How many latest messages are taken from the echomail area and published to the RSS feed.

By default, 23.

--IPFS host:port

(optional)

If this option is present, then UUE-encoded images are automatically decoded and put to IPFS. The given host:port is used to contact an IPFS daemon.

  • If a mere --IPFS is given (i.e. without host:port part), the default address --IPFS localhost:5001 is used (i.e. an IPFS daemon is expected to be running locally, alongside Fido2RSS).

  • If even --IPFS is missing, UUE-encoded images are left as they are (not IPFS-hosted at all), i.e. this option is off by default.

IPFS-hosted images have the following advantages:

  • By default (without --IPFS option) UUE-decoded images use large RFC2397-compliant Data URI, while IPFS-hosted images have much shorter URI (only ≈67 characters each) and the RSS feed's size is reduced. This is important for RSS consumers that do not tolerate large entries. (For example, LiveJournal has some small entry size.)

  • End users (e.g. human readers) may install their own IPFS daemons and then use extensions (available for Firefox and for Chrome) to browse IPFS locally. It has all the usual potential advantages of P2P (peer-to-peer) systems: local storage (cache), local traffic (peering), most files are still available even if their initial sources are offline or overcrowded, etc.

--IPFS-URL

(optional)

If this option and the previous (--IPFS) option are both present, then Fido2RSS uses IPFS URLs (pointing to the default https://ipfs.io/ gateway) instead of FGHI URLs as the addresses of RSS items (and also of FGHI URLs encountered inside Fidonet messages).

For inner FGHI URLs these IPFS URLs are addresses of a small IPFS-hosted page that receives real FGHI URLs in its query string and generates a hyperlink by JavaScript. (Such page is automatically generated by Fido2RSS and published in IPFS on the fly.)

For items' FGHI URLs an intermediate web page (containing the necessary FGHI URL and the whole Fidonet message) is automatically generated, and stored in IPFS, and then hyperlinked from the RSS.

This option is designed as a workaround for RSS consumers that do not expect FGHI URLs to appear in RSS. (For example, LiveJournal simply replaces area: with http: in FGHI URLs, which is wrong.)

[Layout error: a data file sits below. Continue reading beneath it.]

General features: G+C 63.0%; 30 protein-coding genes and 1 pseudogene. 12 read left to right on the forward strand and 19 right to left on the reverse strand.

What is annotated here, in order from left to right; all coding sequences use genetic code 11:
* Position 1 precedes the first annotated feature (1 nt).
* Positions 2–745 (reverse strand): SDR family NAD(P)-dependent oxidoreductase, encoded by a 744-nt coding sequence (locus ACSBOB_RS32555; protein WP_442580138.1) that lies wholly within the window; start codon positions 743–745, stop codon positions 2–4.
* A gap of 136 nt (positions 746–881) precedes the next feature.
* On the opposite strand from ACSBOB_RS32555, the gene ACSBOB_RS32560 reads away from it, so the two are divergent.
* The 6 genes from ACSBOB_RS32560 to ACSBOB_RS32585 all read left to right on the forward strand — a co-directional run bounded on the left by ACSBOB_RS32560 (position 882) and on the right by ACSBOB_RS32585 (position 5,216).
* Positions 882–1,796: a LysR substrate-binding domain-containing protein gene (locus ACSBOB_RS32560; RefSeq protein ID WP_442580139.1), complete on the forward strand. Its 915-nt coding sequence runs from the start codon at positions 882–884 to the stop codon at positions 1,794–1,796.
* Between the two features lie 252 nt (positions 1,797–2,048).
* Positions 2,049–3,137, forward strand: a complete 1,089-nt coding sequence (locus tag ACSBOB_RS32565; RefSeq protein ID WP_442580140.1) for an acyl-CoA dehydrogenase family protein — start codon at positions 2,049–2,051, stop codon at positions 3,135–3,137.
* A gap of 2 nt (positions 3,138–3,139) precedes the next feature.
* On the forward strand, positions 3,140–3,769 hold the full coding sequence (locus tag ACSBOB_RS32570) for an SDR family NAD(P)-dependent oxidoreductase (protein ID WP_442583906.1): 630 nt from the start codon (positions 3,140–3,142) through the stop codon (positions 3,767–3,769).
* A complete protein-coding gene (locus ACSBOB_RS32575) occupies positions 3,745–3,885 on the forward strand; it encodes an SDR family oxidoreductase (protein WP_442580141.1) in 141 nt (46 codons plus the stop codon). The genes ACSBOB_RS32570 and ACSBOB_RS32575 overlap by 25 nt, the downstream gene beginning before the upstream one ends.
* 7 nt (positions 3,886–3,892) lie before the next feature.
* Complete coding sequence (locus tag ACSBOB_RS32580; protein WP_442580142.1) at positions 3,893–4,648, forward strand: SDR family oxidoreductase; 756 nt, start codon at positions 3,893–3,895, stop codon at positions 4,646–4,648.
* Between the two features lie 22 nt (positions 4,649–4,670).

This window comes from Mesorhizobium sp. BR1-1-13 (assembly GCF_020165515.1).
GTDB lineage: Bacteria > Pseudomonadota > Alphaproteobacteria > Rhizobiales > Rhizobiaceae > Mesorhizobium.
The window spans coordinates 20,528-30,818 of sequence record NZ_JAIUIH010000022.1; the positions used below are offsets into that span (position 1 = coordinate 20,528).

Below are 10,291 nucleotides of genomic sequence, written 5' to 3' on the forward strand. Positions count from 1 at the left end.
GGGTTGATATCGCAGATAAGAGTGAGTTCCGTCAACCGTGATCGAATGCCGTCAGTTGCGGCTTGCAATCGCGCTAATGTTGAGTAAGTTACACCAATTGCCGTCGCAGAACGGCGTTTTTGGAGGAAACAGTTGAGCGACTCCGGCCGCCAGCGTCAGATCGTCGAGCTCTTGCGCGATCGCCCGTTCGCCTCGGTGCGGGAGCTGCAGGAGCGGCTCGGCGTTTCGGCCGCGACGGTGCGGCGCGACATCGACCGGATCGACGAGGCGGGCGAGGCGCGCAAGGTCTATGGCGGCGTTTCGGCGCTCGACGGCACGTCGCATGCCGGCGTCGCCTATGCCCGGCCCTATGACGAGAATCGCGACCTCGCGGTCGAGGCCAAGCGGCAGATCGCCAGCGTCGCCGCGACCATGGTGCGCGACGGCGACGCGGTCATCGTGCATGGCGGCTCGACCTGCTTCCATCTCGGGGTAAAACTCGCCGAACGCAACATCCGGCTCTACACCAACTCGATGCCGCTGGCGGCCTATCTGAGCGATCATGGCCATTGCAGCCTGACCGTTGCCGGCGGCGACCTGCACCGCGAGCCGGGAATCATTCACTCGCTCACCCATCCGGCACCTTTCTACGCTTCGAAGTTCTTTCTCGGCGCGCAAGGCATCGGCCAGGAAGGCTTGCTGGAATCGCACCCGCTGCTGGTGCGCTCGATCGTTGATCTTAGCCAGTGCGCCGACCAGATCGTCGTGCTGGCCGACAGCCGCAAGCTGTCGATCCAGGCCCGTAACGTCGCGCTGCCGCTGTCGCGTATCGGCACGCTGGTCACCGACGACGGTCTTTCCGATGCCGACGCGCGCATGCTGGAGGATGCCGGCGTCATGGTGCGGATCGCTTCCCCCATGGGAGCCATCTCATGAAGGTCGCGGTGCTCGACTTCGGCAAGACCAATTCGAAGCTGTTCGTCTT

--twitter username

(optional)

If this option and the previous two (--IPFS and --IPFS-URL) options are present, then Fido2RSS uses this option's value as a username of a Twitter's user that each of the processed Fidonet messages should be attributed to. When the message is stored in IPFS, a Summary Card with Large Image will be generated for future references and stored in HTML5 representation's <head>, but only if an image for that card can be found in the Fidonet message's text. Notes:

  • An image in the Fidonet message's text is expected to appear in the form of a Fidonet rune (similar to a Markdown's inline image markup).
  • If several images are present in the message, only the first image is used in the card.
  • Twitter may decide to ignore the card if it feels that the image is too small (less than 280×150 pixels) or too large (more than 1 megabyte); compose your Fidonet messages accordingly and sometimes check the related Twitter Card docs to see if these expected values change in the future.

Using Fido2RSS as a module

You may require() the installed module and get a function that asynchronously converts Fidonet messages to RSS output.

That function accepts an object of options and a callback that receives an error (or null) and RSS output (a string).

var Fido2RSS = require('fido2rss');
Fido2RSS(options, function(err, outputRSS){
   if( err ){
      // an error happened 
   } else {
      // conversion is successful, you may use `outputRSS` now 
   }
});

The following properties in the object of options are processed:

  • options.area — the areatag (echotag) of the echomail area. (Required.)

  • options.base — the full path (with the filename, but without extensions) of the message base. (Required.)

  • options.msg — how many latest messages are taken from the echomail area and published to the RSS feed. (By default, 23.)

  • options.type — the message base's type. By default, 'JAM'; can also be 'Squish' (not case-sensitive). An unknown type is also treated as 'JAM'.